It truly was the worst of times. In March 2000, Delhi Police eavesdropped on Hansie Cronje speaking to an Indian bookmaker.
After the King Commission hearings in Cape Town in June, Cronje – whose win-loss ratio in one-day international (ODI) cricket is still second only to Ricky Ponting among those that led in more than 100 matches – was banned for life. He would die in a plane crash two years later.
Mohammed Azharuddin, who had played his 99th Test against Cronje’s team earlier in the year, was banned in December for his alleged involvement in the worst scandal that cricket had ever had to deal with.
A few weeks before he learnt of his fate and with the game’s credibility being questioned, India had journeyed across their eastern border to be part of Bangladesh’s Test baptism.
Fast-tracking them to cricket’s high table was Jagmohan Dalmiya’s idea. His critics called it a cynical ploy to ensure one extra vote at ICC meetings.
Those supporting him called him a visionary who had recognised the passion for the sport in a country whose population was greater than Pakistan’s.
Bangladesh did not disgrace themselves. With Aminul Islam, evocatively nicknamed “Bulbul”, making 145 and Habibul Bashar 71, Bangladesh batted five sessions for 400.
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They then reduced India to 236 for six before Sunil Joshi’s 92 gave the visitors a lead of 29. Naimur Rahman, the captain, led the way, taking six wickets with his tidy off-spin.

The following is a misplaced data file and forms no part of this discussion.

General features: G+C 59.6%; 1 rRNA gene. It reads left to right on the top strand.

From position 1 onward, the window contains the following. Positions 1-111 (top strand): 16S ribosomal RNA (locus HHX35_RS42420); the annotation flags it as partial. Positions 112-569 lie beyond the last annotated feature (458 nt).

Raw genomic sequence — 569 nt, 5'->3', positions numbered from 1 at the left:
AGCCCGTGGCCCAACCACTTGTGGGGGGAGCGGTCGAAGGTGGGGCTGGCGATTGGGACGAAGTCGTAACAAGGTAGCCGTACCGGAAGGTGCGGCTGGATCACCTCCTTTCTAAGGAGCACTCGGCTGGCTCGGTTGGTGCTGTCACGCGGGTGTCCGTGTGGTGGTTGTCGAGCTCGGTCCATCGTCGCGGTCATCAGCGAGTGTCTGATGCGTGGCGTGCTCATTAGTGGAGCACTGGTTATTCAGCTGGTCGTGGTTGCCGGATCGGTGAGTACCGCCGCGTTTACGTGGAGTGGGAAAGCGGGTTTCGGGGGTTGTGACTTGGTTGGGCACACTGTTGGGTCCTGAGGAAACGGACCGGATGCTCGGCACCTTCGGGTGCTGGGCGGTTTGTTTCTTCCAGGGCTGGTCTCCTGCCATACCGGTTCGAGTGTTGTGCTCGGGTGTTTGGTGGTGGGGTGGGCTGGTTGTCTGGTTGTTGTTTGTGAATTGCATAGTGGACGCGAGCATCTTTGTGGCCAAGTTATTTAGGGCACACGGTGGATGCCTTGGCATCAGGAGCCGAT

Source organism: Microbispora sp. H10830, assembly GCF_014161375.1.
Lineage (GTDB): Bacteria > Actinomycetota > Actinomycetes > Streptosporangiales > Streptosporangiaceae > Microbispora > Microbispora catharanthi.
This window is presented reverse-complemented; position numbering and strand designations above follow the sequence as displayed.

After that, reality bit. Bangladesh were skittled out for 91, and India knocked off the runs before stumps on the fourth evening.
For much of the next decade and beyond, Bangladesh struggled to replicate the promise of that first Test. Given that they did not even have a proper first-class structure in place when granted Test status, that should have surprised no one.
In those days, Indian players were hugely popular across the border. Now, with political relations having gone south and Bangladesh becoming competitive in their own conditions, the rivalry has assumed the sort of nasty edge once reserved for India-Pakistan matches.
Bangladesh’s bilateral ODI series win over India in 2015 was the cause for much jubilation, and chastened Indian fans had to wait till the World Twenty20 last year for their riposte.
With just two needed from three balls to eject the hosts from their own party, Bangladesh lost their cool. MS Dhoni, in particular, kept his, and India sneaked home by a run.
This coming week in Hyderabad, fully 16 years after their first dip in five-day waters, Bangladesh will play their first Test in India.
Mushfiqur Rahim, the captain, whose cross-batted heave set in motion that dramatic T20 collapse, insisted that it was no big deal.
“I don’t believe that this is a historic Test,” he said. “We want to tell world cricket what we can do in India.
“I don’t think about how many years later we are going to play in India. We want to play in such a way that India invites again and again. This to me is just another Test match.”